Common Hiring Pitfalls, Part I

When you are hiring new talent to become part of your company and your office culture, then you want to be sure that you choose that person wisely.  The wrong person, as we have said before, can wind up costing your company a great deal of time and money, should they turn around and leave a few months later. Not Clearly Defining the Role Don’t try to take short cuts with your job listing.  The time you spend now can save you a great deal of time later.  You don’t want to catch the candidate off guard with a long list of responsibilities not listed on the job listing.  This will only lead to potential candidates walking away after you have spent all of the time interviewing and reviewing applications.  And, if this information is revealed after you have hired, then you risk spending all of the time and energy on training, just to lose the new employee to another company a short time later.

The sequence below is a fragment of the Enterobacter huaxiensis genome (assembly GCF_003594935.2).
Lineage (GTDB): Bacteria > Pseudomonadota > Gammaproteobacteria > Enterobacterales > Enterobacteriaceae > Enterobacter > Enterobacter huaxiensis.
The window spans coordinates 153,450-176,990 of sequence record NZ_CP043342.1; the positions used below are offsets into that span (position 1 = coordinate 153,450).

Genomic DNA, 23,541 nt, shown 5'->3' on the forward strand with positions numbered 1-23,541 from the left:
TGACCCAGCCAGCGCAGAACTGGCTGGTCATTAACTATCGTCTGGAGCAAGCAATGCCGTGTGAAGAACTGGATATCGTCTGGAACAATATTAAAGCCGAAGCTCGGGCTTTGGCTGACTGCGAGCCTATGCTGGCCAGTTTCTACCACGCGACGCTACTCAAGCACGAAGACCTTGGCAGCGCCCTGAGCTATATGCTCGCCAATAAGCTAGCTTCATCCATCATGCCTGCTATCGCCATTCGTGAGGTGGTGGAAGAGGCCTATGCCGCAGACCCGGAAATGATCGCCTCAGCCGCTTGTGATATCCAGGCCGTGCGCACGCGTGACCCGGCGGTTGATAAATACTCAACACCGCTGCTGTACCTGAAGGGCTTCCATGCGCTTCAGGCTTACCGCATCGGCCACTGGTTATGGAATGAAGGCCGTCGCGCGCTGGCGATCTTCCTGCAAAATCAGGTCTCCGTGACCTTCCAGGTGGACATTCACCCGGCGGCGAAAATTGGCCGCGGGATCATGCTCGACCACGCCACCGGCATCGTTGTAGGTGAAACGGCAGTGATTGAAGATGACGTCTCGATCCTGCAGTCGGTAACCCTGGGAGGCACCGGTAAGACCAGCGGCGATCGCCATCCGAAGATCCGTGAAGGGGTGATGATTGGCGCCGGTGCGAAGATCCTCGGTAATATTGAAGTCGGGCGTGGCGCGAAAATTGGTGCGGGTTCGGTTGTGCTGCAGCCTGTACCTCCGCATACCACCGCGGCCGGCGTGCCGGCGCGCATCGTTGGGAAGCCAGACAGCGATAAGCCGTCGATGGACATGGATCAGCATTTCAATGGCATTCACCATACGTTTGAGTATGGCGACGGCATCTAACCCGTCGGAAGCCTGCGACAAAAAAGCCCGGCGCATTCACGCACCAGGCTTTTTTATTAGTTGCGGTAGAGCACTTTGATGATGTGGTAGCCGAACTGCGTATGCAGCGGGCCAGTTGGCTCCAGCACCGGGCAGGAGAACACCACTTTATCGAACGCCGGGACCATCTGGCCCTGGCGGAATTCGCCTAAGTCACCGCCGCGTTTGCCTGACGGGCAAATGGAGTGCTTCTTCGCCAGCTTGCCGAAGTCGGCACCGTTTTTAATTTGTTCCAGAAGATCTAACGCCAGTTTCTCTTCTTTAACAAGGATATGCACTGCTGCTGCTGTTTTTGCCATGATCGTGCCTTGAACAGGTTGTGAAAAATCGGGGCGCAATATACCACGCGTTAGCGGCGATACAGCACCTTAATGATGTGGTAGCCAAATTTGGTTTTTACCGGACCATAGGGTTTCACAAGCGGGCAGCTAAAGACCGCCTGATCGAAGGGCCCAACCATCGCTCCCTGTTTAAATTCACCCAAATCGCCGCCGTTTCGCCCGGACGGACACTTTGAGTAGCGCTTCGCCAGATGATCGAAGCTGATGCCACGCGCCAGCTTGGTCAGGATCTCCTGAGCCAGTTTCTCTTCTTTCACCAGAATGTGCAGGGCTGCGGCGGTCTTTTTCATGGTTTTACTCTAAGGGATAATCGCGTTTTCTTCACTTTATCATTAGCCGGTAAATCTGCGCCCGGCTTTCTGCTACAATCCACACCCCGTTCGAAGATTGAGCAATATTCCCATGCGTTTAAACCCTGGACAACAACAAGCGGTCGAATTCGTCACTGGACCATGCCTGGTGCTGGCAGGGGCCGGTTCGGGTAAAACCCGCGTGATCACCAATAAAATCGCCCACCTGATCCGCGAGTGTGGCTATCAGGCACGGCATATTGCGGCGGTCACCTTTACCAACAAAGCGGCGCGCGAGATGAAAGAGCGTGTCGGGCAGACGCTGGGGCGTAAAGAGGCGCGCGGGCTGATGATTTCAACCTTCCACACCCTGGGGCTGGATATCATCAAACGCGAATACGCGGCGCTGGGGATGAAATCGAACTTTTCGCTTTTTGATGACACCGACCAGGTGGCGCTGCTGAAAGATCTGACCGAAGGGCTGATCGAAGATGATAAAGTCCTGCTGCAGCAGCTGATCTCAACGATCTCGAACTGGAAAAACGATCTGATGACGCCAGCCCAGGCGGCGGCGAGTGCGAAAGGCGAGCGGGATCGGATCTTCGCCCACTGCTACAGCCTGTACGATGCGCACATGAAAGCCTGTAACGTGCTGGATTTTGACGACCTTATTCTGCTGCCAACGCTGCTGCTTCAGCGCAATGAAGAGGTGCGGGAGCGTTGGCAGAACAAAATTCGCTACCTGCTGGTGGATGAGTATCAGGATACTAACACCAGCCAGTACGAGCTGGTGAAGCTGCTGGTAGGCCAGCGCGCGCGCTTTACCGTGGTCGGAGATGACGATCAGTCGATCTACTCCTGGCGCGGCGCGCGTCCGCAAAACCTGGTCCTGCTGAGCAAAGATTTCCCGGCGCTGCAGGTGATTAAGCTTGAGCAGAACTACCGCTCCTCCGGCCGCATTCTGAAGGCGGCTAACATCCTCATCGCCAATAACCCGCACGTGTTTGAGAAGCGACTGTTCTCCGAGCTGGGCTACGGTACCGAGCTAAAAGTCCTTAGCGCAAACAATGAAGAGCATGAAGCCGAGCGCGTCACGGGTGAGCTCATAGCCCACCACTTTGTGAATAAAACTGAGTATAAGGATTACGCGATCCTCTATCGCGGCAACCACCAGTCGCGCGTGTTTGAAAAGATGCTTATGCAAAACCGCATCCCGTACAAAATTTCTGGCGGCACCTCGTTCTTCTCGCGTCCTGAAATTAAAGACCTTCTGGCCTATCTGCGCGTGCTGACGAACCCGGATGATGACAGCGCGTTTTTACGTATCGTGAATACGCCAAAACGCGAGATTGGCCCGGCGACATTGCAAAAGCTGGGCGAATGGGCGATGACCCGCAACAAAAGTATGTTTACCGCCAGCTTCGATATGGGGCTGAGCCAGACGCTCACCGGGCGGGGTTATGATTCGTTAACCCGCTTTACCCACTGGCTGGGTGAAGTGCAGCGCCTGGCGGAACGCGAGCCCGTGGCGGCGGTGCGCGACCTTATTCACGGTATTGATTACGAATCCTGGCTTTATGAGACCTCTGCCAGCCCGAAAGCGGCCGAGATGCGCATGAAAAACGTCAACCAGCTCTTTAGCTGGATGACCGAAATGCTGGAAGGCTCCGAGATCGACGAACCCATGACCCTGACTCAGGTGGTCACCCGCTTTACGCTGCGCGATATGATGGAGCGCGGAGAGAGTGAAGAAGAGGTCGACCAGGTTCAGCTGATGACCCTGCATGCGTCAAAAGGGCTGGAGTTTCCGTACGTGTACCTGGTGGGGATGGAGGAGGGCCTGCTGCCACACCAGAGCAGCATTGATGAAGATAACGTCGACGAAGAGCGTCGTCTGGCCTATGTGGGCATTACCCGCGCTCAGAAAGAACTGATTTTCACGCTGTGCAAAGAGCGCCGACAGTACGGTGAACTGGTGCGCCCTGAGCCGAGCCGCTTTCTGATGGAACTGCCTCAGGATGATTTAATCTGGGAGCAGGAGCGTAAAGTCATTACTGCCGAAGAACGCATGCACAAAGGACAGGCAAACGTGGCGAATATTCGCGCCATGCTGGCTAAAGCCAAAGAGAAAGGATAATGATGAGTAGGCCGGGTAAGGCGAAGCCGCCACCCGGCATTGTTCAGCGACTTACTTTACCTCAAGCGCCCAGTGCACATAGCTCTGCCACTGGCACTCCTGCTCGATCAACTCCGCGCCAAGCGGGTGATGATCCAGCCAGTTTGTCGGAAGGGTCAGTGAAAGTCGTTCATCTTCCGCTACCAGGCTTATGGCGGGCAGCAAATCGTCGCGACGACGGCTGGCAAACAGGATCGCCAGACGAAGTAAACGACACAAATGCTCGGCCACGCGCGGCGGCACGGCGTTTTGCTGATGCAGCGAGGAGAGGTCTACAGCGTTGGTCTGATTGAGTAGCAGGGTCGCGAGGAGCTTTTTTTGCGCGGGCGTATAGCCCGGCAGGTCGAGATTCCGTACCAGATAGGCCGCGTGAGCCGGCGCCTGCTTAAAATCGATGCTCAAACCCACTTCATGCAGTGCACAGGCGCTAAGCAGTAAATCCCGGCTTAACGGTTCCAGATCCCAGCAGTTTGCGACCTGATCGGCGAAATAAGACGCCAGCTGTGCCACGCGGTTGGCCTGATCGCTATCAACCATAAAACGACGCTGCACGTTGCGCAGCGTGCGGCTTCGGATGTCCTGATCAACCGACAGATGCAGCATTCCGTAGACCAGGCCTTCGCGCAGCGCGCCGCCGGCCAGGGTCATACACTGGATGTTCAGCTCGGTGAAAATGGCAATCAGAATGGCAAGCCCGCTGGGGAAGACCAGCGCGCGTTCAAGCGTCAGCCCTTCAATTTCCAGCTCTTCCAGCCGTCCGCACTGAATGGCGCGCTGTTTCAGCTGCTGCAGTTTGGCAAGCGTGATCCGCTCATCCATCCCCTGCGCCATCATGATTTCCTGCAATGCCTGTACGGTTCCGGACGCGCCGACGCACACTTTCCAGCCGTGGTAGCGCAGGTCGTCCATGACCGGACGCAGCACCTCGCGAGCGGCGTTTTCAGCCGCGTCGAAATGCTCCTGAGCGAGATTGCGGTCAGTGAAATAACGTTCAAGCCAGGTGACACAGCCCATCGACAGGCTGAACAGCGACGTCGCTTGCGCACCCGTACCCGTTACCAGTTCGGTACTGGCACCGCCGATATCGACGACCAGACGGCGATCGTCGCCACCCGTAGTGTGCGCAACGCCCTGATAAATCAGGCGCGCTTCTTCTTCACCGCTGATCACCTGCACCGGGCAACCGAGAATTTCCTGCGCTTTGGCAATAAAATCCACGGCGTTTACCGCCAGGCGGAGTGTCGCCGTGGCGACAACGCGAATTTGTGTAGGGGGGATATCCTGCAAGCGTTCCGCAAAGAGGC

Being Too Tight Fisted A listed pay scale is great, because it will weed out those who aren’t willing to work for a pay check in that range.  However, there will undoubtedly be a time, in your professional career, when you will come across a very strong candidate, perfectly suited to your operation, who is worth more.  These are the times when you should consider paying a little more to secure a great, long term employee.

Getting Sucked In By an Impressive Resume Of course, a resume means something, or we wouldn’t bother with them at all, but they shouldn’t become the be all, end all of hiring.  That is a dangerous way to evaluate potential candidates.  People can- and do lie on resumes.  Furthermore, that great education or that wonderful former employer doesn’t guarantee that this person will be a good fit for your company and its culture.

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